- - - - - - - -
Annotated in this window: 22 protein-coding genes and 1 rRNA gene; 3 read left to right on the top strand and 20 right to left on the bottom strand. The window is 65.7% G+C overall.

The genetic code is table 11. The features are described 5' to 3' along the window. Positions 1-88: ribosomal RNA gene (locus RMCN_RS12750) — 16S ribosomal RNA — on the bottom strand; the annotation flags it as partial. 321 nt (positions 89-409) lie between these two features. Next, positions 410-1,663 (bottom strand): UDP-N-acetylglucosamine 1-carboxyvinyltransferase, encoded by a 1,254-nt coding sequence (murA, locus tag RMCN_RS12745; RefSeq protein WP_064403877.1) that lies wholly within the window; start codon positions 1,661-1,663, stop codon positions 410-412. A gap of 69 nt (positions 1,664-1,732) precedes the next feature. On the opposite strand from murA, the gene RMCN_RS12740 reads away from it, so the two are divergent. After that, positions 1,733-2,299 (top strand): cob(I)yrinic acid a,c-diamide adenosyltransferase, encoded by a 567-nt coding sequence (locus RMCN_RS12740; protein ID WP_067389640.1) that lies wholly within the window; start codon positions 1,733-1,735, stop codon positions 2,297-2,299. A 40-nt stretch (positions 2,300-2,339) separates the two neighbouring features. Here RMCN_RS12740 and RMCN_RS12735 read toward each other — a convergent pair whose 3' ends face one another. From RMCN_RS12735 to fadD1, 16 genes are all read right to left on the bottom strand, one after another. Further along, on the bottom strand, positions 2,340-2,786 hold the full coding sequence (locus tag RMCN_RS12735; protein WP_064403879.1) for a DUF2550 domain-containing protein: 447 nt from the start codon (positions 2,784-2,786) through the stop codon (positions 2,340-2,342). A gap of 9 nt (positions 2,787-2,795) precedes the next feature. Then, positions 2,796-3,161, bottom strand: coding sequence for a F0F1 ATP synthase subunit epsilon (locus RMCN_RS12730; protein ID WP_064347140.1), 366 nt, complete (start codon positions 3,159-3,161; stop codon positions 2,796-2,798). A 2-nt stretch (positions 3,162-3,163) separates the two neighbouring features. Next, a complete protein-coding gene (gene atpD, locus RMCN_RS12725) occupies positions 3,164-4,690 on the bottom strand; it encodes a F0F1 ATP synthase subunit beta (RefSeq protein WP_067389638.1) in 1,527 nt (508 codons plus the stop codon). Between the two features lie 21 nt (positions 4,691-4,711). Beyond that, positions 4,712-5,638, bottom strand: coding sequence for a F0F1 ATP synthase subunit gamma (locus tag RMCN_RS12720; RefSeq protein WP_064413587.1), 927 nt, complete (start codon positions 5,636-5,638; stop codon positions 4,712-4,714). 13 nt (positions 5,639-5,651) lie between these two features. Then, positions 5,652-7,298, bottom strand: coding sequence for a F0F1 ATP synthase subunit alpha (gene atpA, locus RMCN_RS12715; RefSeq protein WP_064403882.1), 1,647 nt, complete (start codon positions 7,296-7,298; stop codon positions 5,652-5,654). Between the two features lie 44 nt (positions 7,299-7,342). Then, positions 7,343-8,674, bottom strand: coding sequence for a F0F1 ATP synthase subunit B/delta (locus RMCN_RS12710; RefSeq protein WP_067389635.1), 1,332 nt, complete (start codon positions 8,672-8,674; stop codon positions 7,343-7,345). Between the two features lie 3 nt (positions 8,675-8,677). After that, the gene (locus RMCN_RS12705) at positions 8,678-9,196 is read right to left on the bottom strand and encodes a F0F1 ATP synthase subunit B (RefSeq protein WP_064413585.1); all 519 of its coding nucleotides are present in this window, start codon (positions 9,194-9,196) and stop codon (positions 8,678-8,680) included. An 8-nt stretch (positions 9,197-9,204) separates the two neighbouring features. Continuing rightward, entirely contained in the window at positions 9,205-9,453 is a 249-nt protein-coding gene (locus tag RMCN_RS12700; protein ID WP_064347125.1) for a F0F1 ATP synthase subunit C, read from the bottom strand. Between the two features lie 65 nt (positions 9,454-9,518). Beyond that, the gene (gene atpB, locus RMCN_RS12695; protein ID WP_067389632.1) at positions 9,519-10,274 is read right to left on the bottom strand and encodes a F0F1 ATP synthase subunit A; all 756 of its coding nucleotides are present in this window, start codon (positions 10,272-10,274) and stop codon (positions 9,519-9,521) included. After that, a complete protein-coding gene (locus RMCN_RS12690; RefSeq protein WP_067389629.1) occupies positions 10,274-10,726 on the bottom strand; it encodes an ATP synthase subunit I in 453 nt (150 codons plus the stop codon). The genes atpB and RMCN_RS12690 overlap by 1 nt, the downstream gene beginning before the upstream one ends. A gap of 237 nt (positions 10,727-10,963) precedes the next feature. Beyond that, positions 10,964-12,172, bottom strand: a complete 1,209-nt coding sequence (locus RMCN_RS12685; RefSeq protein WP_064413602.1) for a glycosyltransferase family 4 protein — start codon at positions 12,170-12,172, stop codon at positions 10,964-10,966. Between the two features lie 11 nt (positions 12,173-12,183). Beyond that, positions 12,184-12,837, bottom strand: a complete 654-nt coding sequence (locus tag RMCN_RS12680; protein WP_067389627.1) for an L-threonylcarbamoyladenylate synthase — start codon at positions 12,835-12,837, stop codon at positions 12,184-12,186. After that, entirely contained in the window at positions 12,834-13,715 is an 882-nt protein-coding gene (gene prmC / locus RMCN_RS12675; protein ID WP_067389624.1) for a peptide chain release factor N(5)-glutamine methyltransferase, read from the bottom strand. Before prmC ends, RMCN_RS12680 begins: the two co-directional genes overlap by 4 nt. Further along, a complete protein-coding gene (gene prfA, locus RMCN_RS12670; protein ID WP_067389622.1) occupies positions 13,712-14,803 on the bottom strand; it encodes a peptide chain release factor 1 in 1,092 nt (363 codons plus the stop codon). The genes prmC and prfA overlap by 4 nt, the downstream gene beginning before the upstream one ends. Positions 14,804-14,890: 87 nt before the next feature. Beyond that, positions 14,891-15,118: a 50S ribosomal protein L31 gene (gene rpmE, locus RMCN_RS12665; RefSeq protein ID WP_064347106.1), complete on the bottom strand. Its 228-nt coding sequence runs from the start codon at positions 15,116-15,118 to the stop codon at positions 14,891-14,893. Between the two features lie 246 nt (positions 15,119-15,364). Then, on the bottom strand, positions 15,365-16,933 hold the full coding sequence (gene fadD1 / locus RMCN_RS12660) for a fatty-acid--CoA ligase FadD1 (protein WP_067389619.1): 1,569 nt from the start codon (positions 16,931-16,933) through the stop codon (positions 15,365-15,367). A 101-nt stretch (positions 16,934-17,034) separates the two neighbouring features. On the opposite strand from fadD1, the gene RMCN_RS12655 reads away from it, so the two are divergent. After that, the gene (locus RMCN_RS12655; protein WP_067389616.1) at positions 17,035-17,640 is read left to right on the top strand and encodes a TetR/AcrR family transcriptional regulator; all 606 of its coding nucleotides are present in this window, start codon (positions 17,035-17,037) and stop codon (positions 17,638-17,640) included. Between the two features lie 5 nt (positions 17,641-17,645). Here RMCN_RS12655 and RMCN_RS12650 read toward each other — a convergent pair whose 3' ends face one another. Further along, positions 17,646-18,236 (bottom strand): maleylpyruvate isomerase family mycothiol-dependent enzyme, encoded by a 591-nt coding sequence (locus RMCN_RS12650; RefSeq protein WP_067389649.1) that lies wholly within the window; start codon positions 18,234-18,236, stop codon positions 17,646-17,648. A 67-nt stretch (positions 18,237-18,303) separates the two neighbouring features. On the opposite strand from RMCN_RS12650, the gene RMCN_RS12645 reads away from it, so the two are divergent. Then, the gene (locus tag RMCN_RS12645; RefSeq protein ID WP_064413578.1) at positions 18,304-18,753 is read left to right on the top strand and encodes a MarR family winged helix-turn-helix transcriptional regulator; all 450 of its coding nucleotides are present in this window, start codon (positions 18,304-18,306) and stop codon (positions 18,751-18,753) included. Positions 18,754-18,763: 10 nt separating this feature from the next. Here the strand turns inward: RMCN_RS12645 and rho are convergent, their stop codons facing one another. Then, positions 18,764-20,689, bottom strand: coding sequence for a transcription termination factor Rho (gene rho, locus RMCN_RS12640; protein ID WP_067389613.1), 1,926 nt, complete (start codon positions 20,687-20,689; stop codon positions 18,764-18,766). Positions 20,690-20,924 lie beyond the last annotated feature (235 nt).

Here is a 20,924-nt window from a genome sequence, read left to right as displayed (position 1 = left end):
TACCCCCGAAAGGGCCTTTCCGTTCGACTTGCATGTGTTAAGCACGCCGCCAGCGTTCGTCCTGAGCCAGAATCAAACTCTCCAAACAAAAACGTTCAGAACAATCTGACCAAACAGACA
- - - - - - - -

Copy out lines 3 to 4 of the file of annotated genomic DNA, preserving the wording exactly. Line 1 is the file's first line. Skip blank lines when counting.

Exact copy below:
Here is a 20,924-nt window from a genome sequence, read left to right as displayed (position 1 = left end):
TACCCCCGAAAGGGCCTTTCCGTTCGACTTGCATGTGTTAAGCACGCCGCCAGCGTTCGTCCTGAGCCAGAATCAAACTCTCCAAACAAAAACGTTCAGAACAATCTGACCAAACAGACA